where BINARY-neither-hex-nor-null is of [VAR]BINARY(m)/[TINY|MEDIUM|LONG]BLOB(m) 
type but not a hex/bit/NULL literal.

These 5 cases all return BIGINT today, will return BINARY in 5.8. Note
that they are unlikely to be used today, because:
1) bit operators and functions are documented to work on integers
2) In the entire MTR suite, there is only one query which falls into
these cases, and it's an absurd one from Shane's query generator.
3) Certainly some client (PHP-PDO) may quote prepared statements'
parameters, making 
SELECT ? & 123
SELECT '456' & 123
(if the bound parameter has value 456), but this '456' string is of
VARCHAR type, not VARBINARY, unless character_set_connection is set to
BINARY (which it isn't by default). Having a VARCHAR argument, the
return type of the bit operation will remain BIGINT - no change.

These 5 cases can theoretically exist in:
- an application's SQL code
- a stored routine
- a view's definition ('CREATE VIEW ... SELECT bit-op')
- a statement-based binary log.

For extra safety, we will add a warning to 5.7, in the 5 cases:
"warning: Bitwise operations on BINARY will change behaviour in a
future version, check the 'Bit functions' section in the manual.'
For example, SELECT bin_col1 & bin_col2;
will emit this warning.
This warning will also be emitted when using a view, or stored routine, if it
uses a query falling into the 5 cases. This will be done by WL#9015, please read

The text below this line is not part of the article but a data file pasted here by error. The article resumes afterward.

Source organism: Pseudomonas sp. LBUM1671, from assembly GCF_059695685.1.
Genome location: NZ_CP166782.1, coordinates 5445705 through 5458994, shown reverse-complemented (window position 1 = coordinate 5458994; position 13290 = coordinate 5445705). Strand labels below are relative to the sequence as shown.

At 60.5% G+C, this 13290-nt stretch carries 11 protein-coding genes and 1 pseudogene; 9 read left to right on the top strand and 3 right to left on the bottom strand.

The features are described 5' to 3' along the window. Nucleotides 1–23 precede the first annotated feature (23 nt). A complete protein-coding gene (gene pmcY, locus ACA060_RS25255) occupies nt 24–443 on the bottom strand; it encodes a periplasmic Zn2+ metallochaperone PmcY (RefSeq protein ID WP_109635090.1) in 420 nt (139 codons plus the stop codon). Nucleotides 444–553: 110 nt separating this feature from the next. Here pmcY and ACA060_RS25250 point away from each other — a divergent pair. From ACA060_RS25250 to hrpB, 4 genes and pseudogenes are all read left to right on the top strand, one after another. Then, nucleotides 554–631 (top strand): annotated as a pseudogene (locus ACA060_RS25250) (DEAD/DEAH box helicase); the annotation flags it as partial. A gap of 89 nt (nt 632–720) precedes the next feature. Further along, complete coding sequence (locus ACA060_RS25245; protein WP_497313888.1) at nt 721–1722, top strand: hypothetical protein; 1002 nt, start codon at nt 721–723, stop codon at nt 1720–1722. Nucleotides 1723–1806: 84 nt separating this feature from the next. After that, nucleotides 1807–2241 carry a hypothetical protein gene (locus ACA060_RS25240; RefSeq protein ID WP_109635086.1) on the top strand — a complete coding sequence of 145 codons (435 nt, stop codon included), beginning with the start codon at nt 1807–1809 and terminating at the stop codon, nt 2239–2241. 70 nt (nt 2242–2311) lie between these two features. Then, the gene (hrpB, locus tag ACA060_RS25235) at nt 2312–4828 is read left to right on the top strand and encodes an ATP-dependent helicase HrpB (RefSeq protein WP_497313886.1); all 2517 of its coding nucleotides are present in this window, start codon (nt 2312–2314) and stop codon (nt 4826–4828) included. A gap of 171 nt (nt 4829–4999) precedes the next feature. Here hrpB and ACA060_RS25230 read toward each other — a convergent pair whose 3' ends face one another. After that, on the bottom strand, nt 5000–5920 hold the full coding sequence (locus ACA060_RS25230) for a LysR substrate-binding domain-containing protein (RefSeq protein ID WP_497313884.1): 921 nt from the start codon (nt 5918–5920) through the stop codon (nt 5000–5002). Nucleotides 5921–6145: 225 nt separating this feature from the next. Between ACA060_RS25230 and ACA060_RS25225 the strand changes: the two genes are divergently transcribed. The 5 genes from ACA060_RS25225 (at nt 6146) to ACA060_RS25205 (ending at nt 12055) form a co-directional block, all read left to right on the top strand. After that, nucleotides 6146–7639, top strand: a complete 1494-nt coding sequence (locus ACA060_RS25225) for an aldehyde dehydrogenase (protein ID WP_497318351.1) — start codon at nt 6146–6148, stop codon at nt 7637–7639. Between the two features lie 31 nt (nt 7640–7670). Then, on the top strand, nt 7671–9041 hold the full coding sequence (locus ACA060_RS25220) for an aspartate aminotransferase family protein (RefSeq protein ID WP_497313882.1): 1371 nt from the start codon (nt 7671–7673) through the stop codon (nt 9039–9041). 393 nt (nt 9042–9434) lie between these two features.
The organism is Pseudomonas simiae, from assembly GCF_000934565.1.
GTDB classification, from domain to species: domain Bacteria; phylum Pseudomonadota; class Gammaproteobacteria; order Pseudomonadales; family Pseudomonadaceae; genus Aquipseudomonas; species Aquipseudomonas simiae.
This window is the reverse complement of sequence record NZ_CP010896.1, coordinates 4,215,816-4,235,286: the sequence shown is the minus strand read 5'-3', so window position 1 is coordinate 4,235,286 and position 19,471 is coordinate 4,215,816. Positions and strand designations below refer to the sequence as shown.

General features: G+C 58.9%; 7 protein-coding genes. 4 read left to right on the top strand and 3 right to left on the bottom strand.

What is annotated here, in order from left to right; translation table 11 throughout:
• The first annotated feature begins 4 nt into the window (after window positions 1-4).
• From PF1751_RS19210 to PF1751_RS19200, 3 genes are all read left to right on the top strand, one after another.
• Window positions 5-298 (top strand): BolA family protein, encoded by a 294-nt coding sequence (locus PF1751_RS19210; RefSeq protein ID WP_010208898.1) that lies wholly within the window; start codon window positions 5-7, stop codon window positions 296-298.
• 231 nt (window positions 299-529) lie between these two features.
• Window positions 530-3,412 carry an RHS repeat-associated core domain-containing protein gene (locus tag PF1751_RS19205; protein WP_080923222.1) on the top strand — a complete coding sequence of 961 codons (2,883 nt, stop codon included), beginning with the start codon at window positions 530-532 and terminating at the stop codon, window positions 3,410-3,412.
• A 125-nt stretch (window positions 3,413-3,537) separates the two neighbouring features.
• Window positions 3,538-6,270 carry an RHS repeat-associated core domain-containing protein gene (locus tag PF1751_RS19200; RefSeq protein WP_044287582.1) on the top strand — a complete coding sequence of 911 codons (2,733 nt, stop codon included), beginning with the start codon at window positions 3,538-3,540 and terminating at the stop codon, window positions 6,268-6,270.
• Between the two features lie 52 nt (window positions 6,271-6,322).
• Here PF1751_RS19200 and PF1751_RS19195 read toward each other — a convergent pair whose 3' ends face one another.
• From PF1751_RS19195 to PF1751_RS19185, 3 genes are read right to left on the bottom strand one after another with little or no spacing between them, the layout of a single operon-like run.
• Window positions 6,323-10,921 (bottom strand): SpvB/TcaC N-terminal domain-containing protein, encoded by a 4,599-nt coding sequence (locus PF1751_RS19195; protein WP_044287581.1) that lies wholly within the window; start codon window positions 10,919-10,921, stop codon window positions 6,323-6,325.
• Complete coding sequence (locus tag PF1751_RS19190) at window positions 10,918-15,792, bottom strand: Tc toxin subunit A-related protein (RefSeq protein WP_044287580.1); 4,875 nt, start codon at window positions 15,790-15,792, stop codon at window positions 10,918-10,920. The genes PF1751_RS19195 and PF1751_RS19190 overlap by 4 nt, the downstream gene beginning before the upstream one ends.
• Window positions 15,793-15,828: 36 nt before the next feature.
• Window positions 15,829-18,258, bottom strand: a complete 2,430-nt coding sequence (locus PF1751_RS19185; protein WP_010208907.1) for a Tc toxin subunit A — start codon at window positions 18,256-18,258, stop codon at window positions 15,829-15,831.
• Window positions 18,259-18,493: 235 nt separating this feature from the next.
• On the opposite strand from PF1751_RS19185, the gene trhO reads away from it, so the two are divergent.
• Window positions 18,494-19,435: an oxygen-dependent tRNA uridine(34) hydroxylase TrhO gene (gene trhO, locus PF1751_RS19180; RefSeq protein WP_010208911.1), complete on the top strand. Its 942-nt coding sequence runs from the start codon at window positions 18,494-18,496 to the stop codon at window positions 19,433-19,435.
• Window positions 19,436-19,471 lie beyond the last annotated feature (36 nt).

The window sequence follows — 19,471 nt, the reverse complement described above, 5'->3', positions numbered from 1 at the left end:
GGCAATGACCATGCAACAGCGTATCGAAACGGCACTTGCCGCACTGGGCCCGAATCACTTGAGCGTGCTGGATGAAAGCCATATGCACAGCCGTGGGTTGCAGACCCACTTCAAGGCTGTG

it now.

Let's call 5.7.n the version where we add the warnings.

If the user follows this piece of advice and corrects the expression,
then in the upgrade from 5.7.n to 5.8 the result of the corrected
expression will not change, his application/view/routine will continue to work,
his statement-based/mixed replication from 5.7.n to 5.8 will work.

If he has ignored warnings, he shouldn't have.

If is true that X->5.8 statement-based/mixed replication will not work reliably
if X is prior to 5.7.n. But the problematic 5 cases are expected to be rare,
and we can add a note ("incompatible change") in the manual. And we
can see, when the DMR with this WL is released, if it causes real
numerous problems, in which case we can back it off.

So we think that 5.8 need NOT offer an option to preserve 5.7
behaviours of bit operations in those 5 cases. Offering that option
would then force us to propagate this option in the binlog, and
to deprecate it later.

Other products

- Their limits on size of arguments: DB2: 113 bits; SQL Server: 64 bits (largest 
return type is INT); C++: 64 bits; Python: integers are of arbitrary size; 
Oracle: 128 bits (using NUMBER type).